Remembrances on this Veterans Day

Ron Bliss soon after his release from a Vietnam prison

High school friends paid the ultimate price

By Phil Riske | Senior Reporter/Writer

John Koblin lived about a block from me in Cheyenne. That’s all I can say because the next thing I knew was he’d been killed in Vietnam. 

That tragic war becomes even more tragic when we learn friends did not come home alive or did not come home when they were scheduled because they were shot down and captured, such as John  McCain.

As a candidate for president, Donald Trump trashed POWs’ stature as heroes

As I got ready to attend a high school reunion, my thoughts were about a high school friend who wouldn’t be there.

Born in Buckeye, Ariz., Ron Bliss grew up in Cheyenne, Wyo., and graduated from the Air Force Academy in 1964.

Bliss, a decorated Vietnam War fighter pilot who also spent 6 1/2 years in the “Hanoi Hilton” POW camp, died in 2005 after a long battle with a rare cancer. He was 61.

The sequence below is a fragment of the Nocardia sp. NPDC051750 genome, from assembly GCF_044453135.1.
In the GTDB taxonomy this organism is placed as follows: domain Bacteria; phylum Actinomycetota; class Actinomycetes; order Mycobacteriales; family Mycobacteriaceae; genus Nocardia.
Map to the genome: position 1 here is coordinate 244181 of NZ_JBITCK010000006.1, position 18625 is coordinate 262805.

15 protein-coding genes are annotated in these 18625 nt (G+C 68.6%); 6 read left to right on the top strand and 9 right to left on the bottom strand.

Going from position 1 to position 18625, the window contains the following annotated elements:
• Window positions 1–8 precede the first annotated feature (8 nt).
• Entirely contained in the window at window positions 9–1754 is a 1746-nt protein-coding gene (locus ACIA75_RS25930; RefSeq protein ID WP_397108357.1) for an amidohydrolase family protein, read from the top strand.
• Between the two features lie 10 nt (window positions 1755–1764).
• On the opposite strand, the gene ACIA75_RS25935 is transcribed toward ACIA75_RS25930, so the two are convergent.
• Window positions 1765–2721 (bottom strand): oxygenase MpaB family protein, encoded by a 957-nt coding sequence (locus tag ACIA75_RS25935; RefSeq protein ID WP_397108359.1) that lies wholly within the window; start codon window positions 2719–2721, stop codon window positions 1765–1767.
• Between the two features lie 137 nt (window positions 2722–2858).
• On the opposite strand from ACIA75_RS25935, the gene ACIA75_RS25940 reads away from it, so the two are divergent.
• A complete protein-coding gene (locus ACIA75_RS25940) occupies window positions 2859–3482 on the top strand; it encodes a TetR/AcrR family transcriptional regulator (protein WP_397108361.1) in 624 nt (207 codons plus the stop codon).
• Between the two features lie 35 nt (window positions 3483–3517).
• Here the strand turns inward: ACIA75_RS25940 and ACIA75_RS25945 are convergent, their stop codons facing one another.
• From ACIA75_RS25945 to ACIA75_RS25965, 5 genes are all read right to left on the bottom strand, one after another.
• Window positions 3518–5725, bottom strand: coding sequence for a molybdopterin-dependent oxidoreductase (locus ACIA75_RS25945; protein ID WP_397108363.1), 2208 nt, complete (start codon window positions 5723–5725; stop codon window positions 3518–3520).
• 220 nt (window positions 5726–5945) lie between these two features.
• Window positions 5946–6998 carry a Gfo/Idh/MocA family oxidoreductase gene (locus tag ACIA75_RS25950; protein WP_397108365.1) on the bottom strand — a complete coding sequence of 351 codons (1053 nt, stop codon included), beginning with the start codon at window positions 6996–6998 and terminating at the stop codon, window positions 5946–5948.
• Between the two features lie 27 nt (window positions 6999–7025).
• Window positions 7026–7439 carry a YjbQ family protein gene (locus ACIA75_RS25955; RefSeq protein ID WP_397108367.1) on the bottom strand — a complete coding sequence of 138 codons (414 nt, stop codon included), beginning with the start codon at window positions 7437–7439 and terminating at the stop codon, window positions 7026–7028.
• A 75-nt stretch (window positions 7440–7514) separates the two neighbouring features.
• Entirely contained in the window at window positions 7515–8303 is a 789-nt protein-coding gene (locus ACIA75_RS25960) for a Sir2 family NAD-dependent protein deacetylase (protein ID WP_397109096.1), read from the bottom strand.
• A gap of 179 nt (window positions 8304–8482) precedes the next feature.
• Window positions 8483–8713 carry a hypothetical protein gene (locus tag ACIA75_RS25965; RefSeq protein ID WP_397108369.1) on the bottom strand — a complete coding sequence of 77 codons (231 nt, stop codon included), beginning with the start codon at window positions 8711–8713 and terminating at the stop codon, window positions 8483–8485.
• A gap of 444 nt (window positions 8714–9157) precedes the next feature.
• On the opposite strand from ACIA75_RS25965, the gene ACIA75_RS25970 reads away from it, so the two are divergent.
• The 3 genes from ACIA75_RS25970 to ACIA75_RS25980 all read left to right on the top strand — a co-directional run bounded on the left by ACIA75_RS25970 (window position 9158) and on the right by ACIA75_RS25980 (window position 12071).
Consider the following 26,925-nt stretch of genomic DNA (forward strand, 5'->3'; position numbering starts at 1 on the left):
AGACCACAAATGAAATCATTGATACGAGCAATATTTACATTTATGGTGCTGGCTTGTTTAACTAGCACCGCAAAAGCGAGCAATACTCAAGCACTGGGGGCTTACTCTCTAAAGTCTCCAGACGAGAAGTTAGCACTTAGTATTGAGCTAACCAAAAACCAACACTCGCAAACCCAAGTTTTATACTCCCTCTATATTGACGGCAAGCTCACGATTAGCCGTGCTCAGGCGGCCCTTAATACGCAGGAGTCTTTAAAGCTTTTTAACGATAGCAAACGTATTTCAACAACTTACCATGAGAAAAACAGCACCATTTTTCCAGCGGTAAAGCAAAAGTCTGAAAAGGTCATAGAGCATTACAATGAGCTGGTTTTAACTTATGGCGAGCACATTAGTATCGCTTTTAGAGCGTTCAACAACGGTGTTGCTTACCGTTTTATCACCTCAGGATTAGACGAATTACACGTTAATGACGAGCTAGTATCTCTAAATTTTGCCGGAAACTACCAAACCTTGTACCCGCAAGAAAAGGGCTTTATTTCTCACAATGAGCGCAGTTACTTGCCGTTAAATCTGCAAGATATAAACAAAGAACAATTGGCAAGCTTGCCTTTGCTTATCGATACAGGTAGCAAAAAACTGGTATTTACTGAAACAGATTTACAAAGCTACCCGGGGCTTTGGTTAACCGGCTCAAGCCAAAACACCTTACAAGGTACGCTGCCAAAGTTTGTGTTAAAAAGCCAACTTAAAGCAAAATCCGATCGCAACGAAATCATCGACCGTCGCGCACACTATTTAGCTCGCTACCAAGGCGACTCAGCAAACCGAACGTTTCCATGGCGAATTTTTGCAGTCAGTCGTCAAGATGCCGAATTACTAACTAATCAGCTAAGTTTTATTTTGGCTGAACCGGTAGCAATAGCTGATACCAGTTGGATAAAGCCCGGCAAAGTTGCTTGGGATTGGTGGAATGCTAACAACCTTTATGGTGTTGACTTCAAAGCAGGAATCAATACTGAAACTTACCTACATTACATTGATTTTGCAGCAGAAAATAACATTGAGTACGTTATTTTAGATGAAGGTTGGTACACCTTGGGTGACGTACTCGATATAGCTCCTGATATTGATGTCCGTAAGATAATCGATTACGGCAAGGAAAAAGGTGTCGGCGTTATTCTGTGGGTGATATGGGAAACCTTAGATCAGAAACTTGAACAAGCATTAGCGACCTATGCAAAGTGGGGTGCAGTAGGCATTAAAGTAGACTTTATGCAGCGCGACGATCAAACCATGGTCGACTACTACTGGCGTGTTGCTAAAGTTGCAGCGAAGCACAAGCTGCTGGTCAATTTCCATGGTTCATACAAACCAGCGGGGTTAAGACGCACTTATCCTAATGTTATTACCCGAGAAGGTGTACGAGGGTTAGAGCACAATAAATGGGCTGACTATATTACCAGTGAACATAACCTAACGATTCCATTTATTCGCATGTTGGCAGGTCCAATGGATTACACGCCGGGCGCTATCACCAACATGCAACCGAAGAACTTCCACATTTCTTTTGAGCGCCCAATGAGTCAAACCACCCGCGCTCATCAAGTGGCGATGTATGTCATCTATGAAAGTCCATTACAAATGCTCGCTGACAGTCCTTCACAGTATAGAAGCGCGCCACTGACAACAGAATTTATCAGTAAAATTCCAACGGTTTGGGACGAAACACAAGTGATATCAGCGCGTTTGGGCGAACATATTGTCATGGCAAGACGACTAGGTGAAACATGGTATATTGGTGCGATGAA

Bliss flew 35 missions over Vietnam before being shot down Sept. 4, 1966.

He was awarded two Silver Stars, one Distinguished Flying Cross, three Bronze Stars, the Presidential Unit Citation, two Purple Hearts, one Air Medal, and a POW Medal.

My late friend’s ordeal, along with that of 19 other U.S. POWs from the Vietnam War, including McCain, was told in the 2000 documentary “Return with Honor.”

Bliss finished law school and went to work for former Watergate Prosecutor Leon Jaworski in Texas.

I had the honor to interview my classmate several years after he came home, and he played down his role as a POW but did say he was tortured.

When Donald Trump unbelievably trashed McCain’s military service and refused to apologize, he deeply insulted all POWs and their families.

And all Ron’s Cheyenne High School classmates.

Bliss’s  widow, Charlene, donated Ron’s Air Force dress uniform, complete with all his decorations, to The Nelson Museum of the West, a museum owned by classmate Bob Nelson.

I had to touch and salute it.

On the wall next to the manikin dressed in blue, are two age-yellowed parchments titled “Rules of the Camp,” one written in Vietnamese, the other in English. Upon his release, Ron took the documents from the wall and secreted them in his clothing.

Rules to be broken, I guess.

To all veterans on this day, I salute and thank you for your service.

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